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The Practical Takeaway from Low Volatility
One of the bigger conundrums right now is that volatility in the stock market is plumbing multi-year lows despite the presence of multiple major and binary events that will resolve themselves positively or negatively in the coming months.
Some examples (just to name a few): When/if we will get corporate tax reform? Will the US institute tariffs? Will interest rates continue to move higher? Is inflation finally back?
Each of these events could easily cause a pullback in stocks of at least 10%, yet investors seem unimpressed. Case in point, the VIX recently hit 9.97, which is a multi-year low.
Now, the obvious question is… “Why is implied volatility so low?”
First, implied volatility is low because the macro-economic backdrop has been supportive, and stocks have relentlessly gone straight up since November. This has been the longest stretch without a 1% decline in decades.
However, there is a second reason.
The lack of volatility has invited investors and funds to sell options (specifically puts) and collect premium. Given the lack of volatility, that’s been a profitable strategy, and it has invited more competition.
So, more investors selling options (i.e. selling volatility and collecting premium) pushes the price down, and that’s why implied option volatility (which is what the VIX is based on) has dropped extra low.
Normally, this would catch my attention, but a conversation I had with a friend in the insurance business made me both intrigued and concerned that this inherent “complacency” is prevalent throughout the economy. Here’s why.
He said in his entire career, commercial and property insurance rates have never been lower than they are now.
And, if you think about it, I guess that makes sense.
I started my conversation with him because I asked my friend if my property insurance would go up because of Hurricane Matthew last year, and he said, “No way.”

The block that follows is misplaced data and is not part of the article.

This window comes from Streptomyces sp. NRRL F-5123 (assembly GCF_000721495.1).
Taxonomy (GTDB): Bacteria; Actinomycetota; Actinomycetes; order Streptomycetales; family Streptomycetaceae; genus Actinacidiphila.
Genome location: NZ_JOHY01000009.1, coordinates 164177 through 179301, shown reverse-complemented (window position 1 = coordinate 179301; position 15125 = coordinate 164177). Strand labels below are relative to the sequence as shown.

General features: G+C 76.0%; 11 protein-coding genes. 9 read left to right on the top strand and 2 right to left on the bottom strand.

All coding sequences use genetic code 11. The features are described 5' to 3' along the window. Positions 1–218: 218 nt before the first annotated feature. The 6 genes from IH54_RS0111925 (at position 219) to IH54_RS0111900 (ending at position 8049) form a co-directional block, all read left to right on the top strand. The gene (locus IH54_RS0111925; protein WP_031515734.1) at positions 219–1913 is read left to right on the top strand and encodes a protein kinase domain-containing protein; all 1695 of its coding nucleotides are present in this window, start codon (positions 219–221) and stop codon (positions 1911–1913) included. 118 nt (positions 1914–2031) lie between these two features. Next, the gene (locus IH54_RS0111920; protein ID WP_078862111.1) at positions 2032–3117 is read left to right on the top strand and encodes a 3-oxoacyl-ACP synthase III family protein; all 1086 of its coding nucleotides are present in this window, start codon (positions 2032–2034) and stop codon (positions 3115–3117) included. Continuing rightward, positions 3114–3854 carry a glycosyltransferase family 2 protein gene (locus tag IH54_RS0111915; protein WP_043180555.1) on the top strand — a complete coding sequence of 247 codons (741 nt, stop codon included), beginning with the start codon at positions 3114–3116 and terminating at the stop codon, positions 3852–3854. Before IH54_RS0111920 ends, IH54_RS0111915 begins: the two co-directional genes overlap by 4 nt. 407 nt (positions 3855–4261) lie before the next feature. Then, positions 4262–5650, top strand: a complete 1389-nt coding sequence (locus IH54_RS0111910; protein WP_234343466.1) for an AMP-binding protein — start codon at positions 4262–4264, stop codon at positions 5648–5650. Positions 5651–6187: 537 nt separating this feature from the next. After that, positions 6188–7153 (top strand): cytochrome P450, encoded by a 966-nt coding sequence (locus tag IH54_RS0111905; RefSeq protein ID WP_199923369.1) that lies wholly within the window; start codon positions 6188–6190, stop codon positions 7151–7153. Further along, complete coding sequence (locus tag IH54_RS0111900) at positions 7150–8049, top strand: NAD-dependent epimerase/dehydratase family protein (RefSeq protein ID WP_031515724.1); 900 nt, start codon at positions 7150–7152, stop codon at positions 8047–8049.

He went on to tell me that the insurance companies are so flush with cash, they are just dying to write contracts to take in premium, and with so many competitors out there, it’s caused the price of insurance to drop sharply.
Empirically, that makes sense. With bond yields so low, insurance companies need to generate income and writing insurance over the past several years has been profitable (broadly speaking, we haven’t had any major disasters for the non-health insurance business).
But at this point, my friend remarked that it’s getting a bit ridiculous, as insurance companies are taking on a lot of exposure just to collect a little bit in premium (at least according to his experience).
First, don’t assume that a low VIX means a drop in the stock market is looming. Implied volatility can’t get much lower, but it can stay down here for a while.
Volatility stayed around these levels for about two years in the ’93-’95 period, and again in the ’05-’07 period. Point being, low VIX is not a reason to expect a correction.
Second, insurance in the market (i.e. puts) is cheap, so we should consider buying insurance (i.e. buying puts).
As I said in Monday’s report, I’m almost never been an advocate of buying puts because I hate buying insurance.
Yet given we could easily see an air pocket open up in this market if corporate tax reform dies, or the Fed hikes rates in March, buying puts to preserve performance may not be a bad idea.
For less-experienced options investors, just buying near-the-money puts here might make sense.
For more experienced options investors, buying an at-the-money put and selling an out-of-the-money put may be attractive.
Here’s my logic. We think there’s strong support for the market around 2275, so as long as fundamentals are generally “ok,” we’d be ok buying the S&P 500 at that level.
So, we could sell 2275 puts (meaning we’d get put the stock at that level) and then use those proceeds to reduce the cost of an at the money put, say at 2370. That way, we’ve insured ourselves against any 5% or less drop in stocks, and also have the opportunity to buy the mar-ket cheaper at a level we’re comfortable with.
Third, actual insurance appears cheap, so I’m re-pricing life insurance and other insurance to try and lock in low prices.
Finally, generally, the idea that low yields and a chase for income is pushing both investors and insurance companies to increase exposure in exchange for reduced compensation is making my blood pressure go up.
As we’ve all seen, this can last for a long time, so it doesn’t mean a calamity is around the corner. Still, we all know that’s the kind of anecdotal behavior that leads to nasty consequences. Here’s to hoping it’s different this time.
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